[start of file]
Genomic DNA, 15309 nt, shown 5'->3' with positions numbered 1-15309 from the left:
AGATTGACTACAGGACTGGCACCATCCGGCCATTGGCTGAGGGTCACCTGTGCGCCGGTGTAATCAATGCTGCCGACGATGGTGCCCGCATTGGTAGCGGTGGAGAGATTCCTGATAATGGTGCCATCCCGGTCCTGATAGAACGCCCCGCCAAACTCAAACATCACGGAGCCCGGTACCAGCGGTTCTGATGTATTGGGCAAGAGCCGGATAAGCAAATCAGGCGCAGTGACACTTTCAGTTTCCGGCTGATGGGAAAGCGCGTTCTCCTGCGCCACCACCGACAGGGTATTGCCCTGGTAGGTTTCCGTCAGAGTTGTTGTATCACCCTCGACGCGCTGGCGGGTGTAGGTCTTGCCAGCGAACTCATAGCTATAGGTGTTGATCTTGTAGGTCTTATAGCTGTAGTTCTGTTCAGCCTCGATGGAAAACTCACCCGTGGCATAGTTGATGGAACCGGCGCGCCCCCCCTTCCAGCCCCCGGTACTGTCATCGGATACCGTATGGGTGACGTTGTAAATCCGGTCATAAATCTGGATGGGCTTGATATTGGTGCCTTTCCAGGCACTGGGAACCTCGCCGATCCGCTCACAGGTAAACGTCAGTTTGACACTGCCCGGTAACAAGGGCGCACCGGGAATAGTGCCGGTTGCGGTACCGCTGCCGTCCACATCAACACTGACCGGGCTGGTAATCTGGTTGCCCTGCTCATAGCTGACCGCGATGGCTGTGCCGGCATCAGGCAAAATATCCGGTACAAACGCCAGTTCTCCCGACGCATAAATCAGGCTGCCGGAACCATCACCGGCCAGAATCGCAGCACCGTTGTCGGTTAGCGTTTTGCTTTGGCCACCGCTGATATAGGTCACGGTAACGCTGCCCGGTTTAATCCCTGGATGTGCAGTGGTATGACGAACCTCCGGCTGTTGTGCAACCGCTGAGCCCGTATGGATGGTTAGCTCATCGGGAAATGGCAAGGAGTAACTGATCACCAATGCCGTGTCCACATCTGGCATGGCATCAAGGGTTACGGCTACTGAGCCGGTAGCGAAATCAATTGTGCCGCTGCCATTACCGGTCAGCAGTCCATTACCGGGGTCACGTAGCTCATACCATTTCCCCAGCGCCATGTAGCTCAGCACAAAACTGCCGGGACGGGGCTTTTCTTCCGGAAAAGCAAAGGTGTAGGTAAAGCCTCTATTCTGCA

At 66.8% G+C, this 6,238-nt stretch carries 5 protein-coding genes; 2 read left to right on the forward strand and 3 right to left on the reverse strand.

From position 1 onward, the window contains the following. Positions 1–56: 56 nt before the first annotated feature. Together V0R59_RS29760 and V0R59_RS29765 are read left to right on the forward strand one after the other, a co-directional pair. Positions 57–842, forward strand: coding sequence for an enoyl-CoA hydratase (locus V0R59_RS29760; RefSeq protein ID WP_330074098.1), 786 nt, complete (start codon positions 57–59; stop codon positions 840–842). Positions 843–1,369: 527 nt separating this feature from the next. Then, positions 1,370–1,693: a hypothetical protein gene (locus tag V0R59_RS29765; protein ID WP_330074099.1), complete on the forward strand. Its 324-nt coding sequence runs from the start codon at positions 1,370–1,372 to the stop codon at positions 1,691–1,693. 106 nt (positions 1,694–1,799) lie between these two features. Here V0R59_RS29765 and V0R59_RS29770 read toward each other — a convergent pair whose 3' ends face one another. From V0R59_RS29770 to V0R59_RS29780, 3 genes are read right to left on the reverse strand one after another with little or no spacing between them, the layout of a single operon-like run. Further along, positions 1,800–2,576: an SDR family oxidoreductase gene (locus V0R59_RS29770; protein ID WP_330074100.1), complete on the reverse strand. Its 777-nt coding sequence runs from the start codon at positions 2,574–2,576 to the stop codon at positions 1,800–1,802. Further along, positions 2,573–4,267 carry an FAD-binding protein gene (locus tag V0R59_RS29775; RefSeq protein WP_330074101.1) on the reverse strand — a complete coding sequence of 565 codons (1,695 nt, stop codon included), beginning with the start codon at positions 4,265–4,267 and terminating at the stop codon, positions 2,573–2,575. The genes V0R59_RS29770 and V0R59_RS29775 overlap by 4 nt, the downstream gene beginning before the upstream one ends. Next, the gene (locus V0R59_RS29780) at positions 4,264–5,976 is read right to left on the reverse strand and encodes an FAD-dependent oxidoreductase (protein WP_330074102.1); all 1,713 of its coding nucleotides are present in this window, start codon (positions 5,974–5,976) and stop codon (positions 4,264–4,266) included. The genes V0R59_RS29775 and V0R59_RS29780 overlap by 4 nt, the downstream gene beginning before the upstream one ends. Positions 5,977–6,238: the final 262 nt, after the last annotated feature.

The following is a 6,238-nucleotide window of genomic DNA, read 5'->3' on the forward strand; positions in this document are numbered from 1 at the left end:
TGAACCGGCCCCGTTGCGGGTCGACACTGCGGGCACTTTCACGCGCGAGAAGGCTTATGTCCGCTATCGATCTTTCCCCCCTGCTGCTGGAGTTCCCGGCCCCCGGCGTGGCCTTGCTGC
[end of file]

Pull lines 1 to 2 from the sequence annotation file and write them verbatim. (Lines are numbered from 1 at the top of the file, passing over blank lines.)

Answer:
Genomic DNA, 15309 nt, shown 5'->3' with positions numbered 1-15309 from the left:
AGATTGACTACAGGACTGGCACCATCCGGCCATTGGCTGAGGGTCACCTGTGCGCCGGTGTAATCAATGCTGCCGACGATGGTGCCCGCATTGGTAGCGGTGGAGAGATTCCTGATAATGGTGCCATCCCGGTCCTGATAGAACGCCCCGCCAAACTCAAACATCACGGAGCCCGGTACCAGCGGTTCTGATGTATTGGGCAAGAGCCGGATAAGCAAATCAGGCGCAGTGACACTTTCAGTTTCCGGCTGATGGGAAAGCGCGTTCTCCTGCGCCACCACCGACAGGGTATTGCCCTGGTAGGTTTCCGTCAGAGTTGTTGTATCACCCTCGACGCGCTGGCGGGTGTAGGTCTTGCCAGCGAACTCATAGCTATAGGTGTTGATCTTGTAGGTCTTATAGCTGTAGTTCTGTTCAGCCTCGATGGAAAACTCACCCGTGGCATAGTTGATGGAACCGGCGCGCCCCCCCTTCCAGCCCCCGGTACTGTCATCGGATACCGTATGGGTGACGTTGTAAATCCGGTCATAAATCTGGATGGGCTTGATATTGGTGCCTTTCCAGGCACTGGGAACCTCGCCGATCCGCTCACAGGTAAACGTCAGTTTGACACTGCCCGGTAACAAGGGCGCACCGGGAATAGTGCCGGTTGCGGTACCGCTGCCGTCCACATCAACACTGACCGGGCTGGTAATCTGGTTGCCCTGCTCATAGCTGACCGCGATGGCTGTGCCGGCATCAGGCAAAATATCCGGTACAAACGCCAGTTCTCCCGACGCATAAATCAGGCTGCCGGAACCATCACCGGCCAGAATCGCAGCACCGTTGTCGGTTAGCGTTTTGCTTTGGCCACCGCTGATATAGGTCACGGTAACGCTGCCCGGTTTAATCCCTGGATGTGCAGTGGTATGACGAACCTCCGGCTGTTGTGCAACCGCTGAGCCCGTATGGATGGTTAGCTCATCGGGAAATGGCAAGGAGTAACTGATCACCAATGCCGTGTCCACATCTGGCATGGCATCAAGGGTTACGGCTACTGAGCCGGTAGCGAAATCAATTGTGCCGCTGCCATTACCGGTCAGCAGTCCATTACCGGGGTCACGTAGCTCATACCATTTCCCCAGCGCCATGTAGCTCAGCACAAAACTGCCGGGACGGGGCTTTTCTTCCGGAAAAGCAAAGGTGTAGGTAAAGCCTCTATTCTGCA